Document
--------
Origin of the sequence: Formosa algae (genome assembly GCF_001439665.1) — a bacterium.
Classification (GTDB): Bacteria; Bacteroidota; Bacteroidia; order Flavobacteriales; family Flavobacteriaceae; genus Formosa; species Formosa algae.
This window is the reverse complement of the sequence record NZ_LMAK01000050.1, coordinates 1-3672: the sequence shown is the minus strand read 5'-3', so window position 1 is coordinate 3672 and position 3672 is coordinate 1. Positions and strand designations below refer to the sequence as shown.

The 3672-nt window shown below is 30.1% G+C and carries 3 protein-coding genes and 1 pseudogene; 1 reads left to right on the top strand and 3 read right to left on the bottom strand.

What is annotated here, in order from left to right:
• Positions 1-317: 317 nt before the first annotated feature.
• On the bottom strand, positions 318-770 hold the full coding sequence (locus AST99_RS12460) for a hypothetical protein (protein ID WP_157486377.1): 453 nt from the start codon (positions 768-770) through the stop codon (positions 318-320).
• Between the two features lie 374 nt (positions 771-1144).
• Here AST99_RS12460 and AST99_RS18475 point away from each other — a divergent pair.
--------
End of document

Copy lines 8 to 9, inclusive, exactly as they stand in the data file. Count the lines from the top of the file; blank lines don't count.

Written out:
• Between the two features lie 374 nt (positions 771-1144).
• Here AST99_RS12460 and AST99_RS18475 point away from each other — a divergent pair.